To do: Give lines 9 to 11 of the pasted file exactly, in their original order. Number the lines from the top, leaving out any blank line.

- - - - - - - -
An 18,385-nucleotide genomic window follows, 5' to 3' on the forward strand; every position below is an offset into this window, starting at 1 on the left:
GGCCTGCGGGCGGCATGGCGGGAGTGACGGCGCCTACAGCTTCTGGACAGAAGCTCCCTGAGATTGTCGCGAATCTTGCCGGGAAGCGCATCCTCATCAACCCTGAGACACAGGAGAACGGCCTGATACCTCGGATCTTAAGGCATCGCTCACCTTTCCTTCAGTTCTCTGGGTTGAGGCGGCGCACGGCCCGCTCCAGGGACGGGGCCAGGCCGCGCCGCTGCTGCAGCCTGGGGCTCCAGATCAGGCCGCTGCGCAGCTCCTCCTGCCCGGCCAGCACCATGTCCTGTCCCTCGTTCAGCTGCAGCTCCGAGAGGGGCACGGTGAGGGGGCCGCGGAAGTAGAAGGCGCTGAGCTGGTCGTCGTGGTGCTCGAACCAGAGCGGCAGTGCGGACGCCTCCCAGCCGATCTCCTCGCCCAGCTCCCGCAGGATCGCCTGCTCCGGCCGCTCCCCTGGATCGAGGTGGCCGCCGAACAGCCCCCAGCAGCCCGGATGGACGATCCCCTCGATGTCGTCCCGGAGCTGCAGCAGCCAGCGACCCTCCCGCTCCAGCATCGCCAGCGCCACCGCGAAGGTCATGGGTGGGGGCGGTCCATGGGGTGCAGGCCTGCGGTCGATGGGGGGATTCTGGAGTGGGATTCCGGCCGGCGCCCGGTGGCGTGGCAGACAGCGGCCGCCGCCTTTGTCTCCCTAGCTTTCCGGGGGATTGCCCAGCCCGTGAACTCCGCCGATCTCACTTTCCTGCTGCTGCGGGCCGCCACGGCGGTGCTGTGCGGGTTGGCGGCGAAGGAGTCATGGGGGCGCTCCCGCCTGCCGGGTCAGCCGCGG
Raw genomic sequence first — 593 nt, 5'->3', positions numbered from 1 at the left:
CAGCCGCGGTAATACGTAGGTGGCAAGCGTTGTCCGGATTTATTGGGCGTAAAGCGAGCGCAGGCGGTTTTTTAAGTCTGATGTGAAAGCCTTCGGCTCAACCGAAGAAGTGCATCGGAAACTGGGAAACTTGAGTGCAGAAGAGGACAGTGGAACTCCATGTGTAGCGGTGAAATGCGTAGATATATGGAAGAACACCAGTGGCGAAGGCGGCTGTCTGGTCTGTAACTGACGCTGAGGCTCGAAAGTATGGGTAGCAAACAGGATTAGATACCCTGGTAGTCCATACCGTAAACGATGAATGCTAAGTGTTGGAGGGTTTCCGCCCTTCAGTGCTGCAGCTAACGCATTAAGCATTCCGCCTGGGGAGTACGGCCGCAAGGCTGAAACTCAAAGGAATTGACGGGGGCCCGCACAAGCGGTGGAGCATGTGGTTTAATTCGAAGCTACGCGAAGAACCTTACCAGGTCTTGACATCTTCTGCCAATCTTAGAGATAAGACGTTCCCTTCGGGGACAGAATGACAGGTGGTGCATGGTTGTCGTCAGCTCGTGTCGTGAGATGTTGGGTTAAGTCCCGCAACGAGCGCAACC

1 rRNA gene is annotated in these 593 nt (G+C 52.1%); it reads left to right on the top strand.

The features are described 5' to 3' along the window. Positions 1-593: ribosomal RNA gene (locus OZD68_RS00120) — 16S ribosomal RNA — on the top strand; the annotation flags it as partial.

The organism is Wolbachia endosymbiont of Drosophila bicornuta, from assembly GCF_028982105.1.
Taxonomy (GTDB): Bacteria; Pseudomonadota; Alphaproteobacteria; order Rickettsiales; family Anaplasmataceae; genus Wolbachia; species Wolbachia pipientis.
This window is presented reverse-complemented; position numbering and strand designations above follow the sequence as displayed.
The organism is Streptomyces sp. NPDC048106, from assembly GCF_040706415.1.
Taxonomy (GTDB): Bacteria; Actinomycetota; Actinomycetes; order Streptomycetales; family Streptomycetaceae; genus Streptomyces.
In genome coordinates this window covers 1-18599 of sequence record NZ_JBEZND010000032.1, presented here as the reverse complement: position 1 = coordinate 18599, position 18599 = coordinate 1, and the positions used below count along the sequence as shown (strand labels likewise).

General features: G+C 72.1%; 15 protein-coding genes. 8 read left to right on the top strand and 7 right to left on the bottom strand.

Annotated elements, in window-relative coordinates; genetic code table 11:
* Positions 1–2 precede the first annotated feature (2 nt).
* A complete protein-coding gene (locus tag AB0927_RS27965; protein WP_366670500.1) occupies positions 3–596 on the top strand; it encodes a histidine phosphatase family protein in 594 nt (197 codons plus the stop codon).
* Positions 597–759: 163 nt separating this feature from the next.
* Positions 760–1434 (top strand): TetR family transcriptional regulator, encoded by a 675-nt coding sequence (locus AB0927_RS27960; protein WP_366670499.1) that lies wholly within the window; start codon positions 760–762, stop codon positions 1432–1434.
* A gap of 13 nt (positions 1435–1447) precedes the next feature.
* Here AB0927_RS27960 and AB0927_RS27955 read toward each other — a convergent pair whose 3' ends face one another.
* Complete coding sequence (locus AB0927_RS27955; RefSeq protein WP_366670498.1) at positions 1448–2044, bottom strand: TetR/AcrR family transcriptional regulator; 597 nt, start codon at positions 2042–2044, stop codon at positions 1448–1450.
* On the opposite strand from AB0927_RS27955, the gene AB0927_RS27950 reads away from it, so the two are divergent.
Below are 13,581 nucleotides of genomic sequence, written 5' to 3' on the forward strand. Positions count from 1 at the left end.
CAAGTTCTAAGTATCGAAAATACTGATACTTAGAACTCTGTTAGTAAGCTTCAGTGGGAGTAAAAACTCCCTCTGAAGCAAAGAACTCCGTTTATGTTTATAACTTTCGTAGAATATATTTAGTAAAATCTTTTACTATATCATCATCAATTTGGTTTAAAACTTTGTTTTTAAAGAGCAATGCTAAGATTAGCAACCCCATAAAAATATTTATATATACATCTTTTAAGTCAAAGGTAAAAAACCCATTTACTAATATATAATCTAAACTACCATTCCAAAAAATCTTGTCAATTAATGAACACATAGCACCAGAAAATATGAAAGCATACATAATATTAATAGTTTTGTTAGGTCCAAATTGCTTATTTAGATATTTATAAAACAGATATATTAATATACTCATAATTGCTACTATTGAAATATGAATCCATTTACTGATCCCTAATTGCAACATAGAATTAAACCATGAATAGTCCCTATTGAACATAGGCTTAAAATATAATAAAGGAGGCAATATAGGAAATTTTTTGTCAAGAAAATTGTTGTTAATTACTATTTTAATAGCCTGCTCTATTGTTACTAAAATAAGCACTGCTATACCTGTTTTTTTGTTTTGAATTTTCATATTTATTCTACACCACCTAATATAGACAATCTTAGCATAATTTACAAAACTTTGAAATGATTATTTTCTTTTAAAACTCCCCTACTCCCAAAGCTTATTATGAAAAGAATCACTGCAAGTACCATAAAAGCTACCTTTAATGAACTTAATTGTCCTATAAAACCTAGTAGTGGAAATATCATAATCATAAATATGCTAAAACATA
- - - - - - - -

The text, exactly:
This window is presented reverse-complemented; position numbering and strand designations above follow the sequence as displayed.
The organism is Streptomyces sp. NPDC048106, from assembly GCF_040706415.1.
Taxonomy (GTDB): Bacteria; Actinomycetota; Actinomycetes; order Streptomycetales; family Streptomycetaceae; genus Streptomyces.